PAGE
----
Categories

Meta

Recent Posts

Archive for the 'Pose for the week' Category

Pose for the week

Posted in Pose for the week on March 16th, 2016

Pose for the week

Posted in Pose for the week on March 9th, 2016

newMATY_3_0056_FNL

Dolphin Pose

Dolphin Pose: Step-by-Step Instructions

Come onto the floor on your hands and knees. Set your knees directly below your hips and your forearms on the floor with your shoulders directly above your wrists. Firmly press your palms together and your forearms into the floor.

Curl your toes under, then exhale and lift your knees away from the floor. At first keep the knees slightly bent and the heels lifted away from the floor. Lengthen your tailbone away from the back of your pelvis and press it lightly toward the pubis. Against this resistance, lift the sitting bones toward the ceiling, and from your inner ankles draw the inner legs up into the groins.

Continue to press the forearms actively into the floor. Firm your shoulder blades against your back, then widen them away from the spine and draw them toward the tailbone. Hold your head between the upper arms; don’t let it hang or press heavily against the floor.

You can straighten your knees if you like, but if your upper back rounds it’s best to keep them bent. Continue to lengthen your tailbone away from the pelvis and lift the top of your sternum away from the floor.

Stay between 30 seconds to one minute. Then release your knees to the floor with an exhale.

Asana

Posted in Pose for the week on March 2nd, 2016

255_HP_01_fnl_4501

Big Toe Pose

Big Toe Pose: Step-by-Step Instructions

Stand upright with your inner feet parallel and about six inches apart. Contract your front thigh muscles to lift your kneecaps. Keeping your legs completely straight, exhale and bend forward from your hip joints, moving your torso and head as one unit.

Slide the index and middle fingers of each hand between the big toes and the second toes. Then curl those fingers under and grip the big toes firmly, wrapping the thumbs around the other two fingers to secure the wrap. Press your toes down against your fingers. (If you can’t reach your toes without overly rounding your back, pass a strap under the ball of each foot and hold the straps.)

With an inhalation, lift your torso as if you were going to stand up again, straightening your elbows. Lengthen your front torso, and on the next exhale, lift your sitting bones. Depending on your flexibility, your lower back will hollow to a greater or lesser degree. As you do this, release your hamstrings and hollow your lower belly (below your navel) as well, lightly lifting it toward the back of your pelvis.

Lift the top of your sternum as high as you can, but take care not to lift your head so far that you compress the back of your neck. Keep your forehead relaxed.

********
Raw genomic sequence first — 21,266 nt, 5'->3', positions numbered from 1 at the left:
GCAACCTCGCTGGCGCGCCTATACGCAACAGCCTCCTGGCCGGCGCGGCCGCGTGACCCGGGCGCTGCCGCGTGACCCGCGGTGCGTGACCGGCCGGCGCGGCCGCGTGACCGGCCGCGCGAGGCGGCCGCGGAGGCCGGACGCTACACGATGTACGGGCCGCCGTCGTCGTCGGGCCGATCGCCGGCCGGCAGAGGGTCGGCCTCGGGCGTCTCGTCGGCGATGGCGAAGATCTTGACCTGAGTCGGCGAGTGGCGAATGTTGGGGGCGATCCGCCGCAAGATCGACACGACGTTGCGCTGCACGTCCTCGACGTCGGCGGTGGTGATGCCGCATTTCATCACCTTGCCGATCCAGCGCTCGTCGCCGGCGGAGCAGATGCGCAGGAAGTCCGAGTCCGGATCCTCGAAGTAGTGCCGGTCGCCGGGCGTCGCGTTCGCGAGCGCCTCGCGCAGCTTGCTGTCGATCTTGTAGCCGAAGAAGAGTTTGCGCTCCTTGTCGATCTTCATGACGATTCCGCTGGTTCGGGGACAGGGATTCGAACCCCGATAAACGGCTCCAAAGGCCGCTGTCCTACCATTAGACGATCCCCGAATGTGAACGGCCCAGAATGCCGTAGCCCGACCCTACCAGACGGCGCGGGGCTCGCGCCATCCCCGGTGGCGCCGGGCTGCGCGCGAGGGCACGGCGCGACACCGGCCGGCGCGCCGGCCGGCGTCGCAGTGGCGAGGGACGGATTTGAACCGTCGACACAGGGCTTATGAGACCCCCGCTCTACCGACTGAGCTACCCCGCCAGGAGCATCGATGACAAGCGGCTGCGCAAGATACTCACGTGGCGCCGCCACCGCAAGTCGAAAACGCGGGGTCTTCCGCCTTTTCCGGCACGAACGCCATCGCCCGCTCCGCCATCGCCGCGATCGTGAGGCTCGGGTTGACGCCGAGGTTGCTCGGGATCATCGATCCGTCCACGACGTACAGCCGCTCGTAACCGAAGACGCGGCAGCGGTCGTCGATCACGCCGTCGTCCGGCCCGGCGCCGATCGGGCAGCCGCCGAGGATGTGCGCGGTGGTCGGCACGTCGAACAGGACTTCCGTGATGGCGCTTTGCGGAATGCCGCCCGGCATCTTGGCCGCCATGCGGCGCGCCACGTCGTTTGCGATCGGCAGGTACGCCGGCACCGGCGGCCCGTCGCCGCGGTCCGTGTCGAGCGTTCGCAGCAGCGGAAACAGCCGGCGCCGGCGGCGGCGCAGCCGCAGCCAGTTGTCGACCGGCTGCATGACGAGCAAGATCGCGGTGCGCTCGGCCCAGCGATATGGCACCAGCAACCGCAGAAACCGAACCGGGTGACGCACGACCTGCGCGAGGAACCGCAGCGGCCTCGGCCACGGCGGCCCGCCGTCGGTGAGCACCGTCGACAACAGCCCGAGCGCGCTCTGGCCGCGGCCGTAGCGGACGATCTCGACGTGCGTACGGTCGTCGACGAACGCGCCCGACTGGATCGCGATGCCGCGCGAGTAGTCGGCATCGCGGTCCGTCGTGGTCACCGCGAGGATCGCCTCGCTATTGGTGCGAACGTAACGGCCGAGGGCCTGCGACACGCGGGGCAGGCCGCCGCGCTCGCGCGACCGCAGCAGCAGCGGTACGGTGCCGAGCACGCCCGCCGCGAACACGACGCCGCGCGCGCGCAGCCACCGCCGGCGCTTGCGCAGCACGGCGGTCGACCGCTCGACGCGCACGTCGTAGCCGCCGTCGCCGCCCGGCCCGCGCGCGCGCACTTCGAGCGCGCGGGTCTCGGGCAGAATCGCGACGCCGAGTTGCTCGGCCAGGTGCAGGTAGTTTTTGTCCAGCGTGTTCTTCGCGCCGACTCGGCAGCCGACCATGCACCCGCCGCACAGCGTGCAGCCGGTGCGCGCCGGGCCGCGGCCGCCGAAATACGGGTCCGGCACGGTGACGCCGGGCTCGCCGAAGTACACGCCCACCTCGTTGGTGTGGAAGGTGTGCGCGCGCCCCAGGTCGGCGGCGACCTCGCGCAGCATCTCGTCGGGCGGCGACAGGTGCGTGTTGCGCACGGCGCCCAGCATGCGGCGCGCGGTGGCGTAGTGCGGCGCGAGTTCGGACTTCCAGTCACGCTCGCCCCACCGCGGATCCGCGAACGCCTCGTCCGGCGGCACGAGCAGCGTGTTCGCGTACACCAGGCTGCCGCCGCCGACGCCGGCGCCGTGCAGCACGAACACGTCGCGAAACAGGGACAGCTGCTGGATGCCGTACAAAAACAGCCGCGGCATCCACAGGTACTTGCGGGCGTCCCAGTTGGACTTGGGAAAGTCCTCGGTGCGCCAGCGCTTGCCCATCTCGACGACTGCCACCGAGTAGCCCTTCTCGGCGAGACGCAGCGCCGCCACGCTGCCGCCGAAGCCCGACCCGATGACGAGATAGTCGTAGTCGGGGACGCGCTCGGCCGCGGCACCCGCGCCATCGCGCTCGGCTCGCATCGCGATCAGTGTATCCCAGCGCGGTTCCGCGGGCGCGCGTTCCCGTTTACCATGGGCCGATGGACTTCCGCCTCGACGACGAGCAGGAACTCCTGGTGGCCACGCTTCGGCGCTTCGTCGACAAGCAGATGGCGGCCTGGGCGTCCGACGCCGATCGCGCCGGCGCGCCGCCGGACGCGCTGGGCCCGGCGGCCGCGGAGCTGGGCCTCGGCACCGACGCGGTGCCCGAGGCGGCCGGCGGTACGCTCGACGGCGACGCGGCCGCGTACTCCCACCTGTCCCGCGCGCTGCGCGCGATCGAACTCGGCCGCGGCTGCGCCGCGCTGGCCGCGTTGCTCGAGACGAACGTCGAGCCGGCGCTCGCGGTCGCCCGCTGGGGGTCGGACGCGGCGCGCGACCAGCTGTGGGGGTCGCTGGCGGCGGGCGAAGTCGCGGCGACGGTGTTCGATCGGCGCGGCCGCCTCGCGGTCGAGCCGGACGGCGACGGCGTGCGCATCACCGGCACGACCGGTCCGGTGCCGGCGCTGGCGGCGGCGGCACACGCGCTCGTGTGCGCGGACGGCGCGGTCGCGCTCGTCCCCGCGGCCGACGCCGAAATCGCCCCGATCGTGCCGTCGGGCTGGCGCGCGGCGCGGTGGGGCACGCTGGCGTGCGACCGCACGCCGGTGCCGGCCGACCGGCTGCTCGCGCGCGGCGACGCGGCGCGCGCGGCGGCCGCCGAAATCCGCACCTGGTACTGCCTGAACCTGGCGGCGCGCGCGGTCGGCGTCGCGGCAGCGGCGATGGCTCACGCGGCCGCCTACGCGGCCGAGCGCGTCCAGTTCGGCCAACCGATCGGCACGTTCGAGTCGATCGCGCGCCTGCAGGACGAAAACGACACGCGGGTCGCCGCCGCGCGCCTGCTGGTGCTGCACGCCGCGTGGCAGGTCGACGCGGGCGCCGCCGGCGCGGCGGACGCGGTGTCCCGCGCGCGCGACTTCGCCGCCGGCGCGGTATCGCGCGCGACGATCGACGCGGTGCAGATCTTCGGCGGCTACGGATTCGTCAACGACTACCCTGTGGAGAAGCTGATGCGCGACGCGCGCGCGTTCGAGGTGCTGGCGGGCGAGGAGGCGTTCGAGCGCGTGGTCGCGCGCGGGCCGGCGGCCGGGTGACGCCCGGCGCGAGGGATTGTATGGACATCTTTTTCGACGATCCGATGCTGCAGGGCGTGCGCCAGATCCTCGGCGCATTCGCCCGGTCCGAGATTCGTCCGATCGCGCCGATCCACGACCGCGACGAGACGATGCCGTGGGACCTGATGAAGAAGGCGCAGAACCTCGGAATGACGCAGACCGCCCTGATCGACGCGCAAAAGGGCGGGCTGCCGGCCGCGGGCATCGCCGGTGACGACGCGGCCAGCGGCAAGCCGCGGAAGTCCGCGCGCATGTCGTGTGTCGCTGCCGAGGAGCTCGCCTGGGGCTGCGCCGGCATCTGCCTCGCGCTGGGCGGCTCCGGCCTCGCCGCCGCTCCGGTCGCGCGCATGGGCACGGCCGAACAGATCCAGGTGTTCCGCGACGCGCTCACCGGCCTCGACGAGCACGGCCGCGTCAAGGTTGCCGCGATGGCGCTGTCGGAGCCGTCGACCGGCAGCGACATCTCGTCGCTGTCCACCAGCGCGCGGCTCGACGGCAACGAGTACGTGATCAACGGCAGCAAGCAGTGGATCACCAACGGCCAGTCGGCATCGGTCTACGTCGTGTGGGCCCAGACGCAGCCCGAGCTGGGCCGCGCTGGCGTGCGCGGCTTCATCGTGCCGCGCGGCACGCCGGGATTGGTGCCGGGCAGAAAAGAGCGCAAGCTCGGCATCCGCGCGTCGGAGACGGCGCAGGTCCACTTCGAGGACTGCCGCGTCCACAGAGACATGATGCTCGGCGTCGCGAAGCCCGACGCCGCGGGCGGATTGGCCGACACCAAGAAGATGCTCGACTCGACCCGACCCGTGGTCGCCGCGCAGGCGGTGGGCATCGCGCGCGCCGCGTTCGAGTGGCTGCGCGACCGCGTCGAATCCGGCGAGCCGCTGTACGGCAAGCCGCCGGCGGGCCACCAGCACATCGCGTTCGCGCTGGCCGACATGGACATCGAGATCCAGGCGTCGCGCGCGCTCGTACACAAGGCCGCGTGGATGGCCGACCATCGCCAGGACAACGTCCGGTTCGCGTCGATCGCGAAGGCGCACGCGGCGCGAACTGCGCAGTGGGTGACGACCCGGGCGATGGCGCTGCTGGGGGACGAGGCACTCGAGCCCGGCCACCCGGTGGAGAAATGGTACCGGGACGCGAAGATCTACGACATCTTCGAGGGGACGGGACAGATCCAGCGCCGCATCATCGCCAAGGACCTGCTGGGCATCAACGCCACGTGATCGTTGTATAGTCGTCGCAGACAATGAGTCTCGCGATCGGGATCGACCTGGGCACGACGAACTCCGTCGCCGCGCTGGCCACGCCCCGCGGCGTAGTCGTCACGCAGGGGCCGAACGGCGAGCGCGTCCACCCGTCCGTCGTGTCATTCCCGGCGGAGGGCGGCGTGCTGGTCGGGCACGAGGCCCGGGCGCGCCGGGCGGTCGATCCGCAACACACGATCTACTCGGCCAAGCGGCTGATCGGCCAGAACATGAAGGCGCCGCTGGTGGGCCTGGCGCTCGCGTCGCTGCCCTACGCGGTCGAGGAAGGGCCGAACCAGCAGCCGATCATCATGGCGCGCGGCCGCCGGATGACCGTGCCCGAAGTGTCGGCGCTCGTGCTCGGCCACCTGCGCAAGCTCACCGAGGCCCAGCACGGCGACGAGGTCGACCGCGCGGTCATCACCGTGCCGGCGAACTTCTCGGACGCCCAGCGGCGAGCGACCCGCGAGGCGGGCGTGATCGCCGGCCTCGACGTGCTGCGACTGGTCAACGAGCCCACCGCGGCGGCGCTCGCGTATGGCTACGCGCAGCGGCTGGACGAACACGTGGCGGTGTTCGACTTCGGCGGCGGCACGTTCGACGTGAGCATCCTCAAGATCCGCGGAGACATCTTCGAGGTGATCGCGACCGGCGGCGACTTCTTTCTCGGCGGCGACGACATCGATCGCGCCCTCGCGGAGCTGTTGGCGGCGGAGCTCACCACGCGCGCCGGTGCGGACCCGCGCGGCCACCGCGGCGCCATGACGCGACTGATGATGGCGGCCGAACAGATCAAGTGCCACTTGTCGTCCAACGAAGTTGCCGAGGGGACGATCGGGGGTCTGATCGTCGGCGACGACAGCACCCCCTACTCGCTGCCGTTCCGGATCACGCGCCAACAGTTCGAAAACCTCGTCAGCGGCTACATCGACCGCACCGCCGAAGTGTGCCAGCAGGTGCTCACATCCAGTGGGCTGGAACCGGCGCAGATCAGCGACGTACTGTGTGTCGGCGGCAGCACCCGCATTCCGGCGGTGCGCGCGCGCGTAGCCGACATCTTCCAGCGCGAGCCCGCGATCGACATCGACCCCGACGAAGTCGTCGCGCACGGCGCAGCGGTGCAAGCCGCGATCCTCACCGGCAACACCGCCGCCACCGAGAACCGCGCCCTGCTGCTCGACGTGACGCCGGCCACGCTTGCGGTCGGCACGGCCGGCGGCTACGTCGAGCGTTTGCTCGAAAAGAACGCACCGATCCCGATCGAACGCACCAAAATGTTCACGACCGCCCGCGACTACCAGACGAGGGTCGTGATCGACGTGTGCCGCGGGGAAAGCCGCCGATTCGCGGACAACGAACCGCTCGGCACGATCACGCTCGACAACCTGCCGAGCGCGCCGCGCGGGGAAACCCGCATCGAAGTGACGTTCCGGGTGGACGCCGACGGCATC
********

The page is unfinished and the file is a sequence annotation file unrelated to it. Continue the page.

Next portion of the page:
For the next few inhalations, lift your torso strongly as you continue to actively contract your front thighs; on each successive exhalation, strongly lift your sitting bones as you consciously relax your hamstrings. As you do this, deepen the hollow in your lower back.

Finally exhale, bend your elbows out to the sides, pull up on your toes, lengthen the front and sides of your torso, and gently lower into the forward bend.

If you have very long hamstrings, you can draw your forehead toward your shins. But if your hamstrings are short, it’s better to focus on keeping the front torso long. Hunching into a forward bend isn’t safe for your lower back and does nothing to lengthen your hamstrings.

Hold the final position for one minute. Then release your toes, bring your hands to your hips, and re-lengthen your front torso. With an inhale, swing your torso and head as a single unit back to upright.

Asana for the week

Posted in Pose for the week on February 24th, 2016

SidePlankPose

Side Plank Pose

The full version of Vasisthasana, as taught by BKS Iyengar, with the top leg raised perpendicular to the floor, is beyond the capacity of most beginners. The pose described here is a modified version suitable for all levels of students.

(vah-sish-TAHS-anna)

Vasistha = literally means “most excellent, best, richest.” Vasistha is the name of several well-known sages in the yoga tradition. There’s a Vasistha numbered among the seven (sometimes 10 or 12) seers (rishis) or lords of creation (prajapatis), and a Vasistha who’s author of a number of Vedic hymns. He’s also said to be the owner of the fabulous “cow of plenty,” Nandini (“delight”), which grants his every wish and accounts for his infinite wealth.
Side Plank Pose: Step-by-Step Instructions

Perform Adho Mukha Svanasana. Shift onto the outside edge of your left foot, and stack your right foot on top of the left. Now swing your right hand onto your right hip, turn your torso to the right as you do, and support the weight of your body on the outer left foot and left hand.

Make sure that the supporting hand isn’t directly below its shoulder; position the hand slightly in front of its shoulder, so the supporting arm is angled a bit relative to the floor. Straighten the arm by firming the triceps muscle, and press the base of the index finger firmly against the floor.

Firm the scapulas and sacrum against the back torso. Strengthen the thighs, and press through the heels toward the floor. Align your entire body into one long diagonal line from the heels to the crown.